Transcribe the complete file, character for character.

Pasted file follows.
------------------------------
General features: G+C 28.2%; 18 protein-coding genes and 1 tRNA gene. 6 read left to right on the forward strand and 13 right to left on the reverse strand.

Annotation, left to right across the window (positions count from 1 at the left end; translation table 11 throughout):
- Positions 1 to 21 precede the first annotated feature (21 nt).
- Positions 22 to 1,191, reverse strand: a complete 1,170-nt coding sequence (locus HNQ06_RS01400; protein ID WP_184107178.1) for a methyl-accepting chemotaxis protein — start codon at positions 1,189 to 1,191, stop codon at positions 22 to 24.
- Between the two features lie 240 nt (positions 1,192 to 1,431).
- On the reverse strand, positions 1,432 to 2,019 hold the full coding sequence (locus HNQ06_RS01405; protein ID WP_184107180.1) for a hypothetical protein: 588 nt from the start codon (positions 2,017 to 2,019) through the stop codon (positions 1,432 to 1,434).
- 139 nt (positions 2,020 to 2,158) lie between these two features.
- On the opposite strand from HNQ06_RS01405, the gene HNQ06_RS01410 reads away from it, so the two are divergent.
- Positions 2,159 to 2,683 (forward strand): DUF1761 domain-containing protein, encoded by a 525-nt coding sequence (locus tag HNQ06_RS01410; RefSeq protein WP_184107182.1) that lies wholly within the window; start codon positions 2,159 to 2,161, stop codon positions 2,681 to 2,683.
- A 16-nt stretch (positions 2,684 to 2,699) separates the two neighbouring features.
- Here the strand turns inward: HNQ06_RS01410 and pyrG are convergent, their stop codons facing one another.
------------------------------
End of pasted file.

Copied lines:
General features: G+C 28.2%; 18 protein-coding genes and 1 tRNA gene. 6 read left to right on the forward strand and 13 right to left on the reverse strand.

Annotation, left to right across the window (positions count from 1 at the left end; translation table 11 throughout):
- Positions 1 to 21 precede the first annotated feature (21 nt).
- Positions 22 to 1,191, reverse strand: a complete 1,170-nt coding sequence (locus HNQ06_RS01400; protein ID WP_184107178.1) for a methyl-accepting chemotaxis protein — start codon at positions 1,189 to 1,191, stop codon at positions 22 to 24.
- Between the two features lie 240 nt (positions 1,192 to 1,431).
- On the reverse strand, positions 1,432 to 2,019 hold the full coding sequence (locus HNQ06_RS01405; protein ID WP_184107180.1) for a hypothetical protein: 588 nt from the start codon (positions 2,017 to 2,019) through the stop codon (positions 1,432 to 1,434).
- 139 nt (positions 2,020 to 2,158) lie between these two features.
- On the opposite strand from HNQ06_RS01405, the gene HNQ06_RS01410 reads away from it, so the two are divergent.
- Positions 2,159 to 2,683 (forward strand): DUF1761 domain-containing protein, encoded by a 525-nt coding sequence (locus tag HNQ06_RS01410; RefSeq protein WP_184107182.1) that lies wholly within the window; start codon positions 2,159 to 2,161, stop codon positions 2,681 to 2,683.
- A 16-nt stretch (positions 2,684 to 2,699) separates the two neighbouring features.
- Here the strand turns inward: HNQ06_RS01410 and pyrG are convergent, their stop codons facing one another.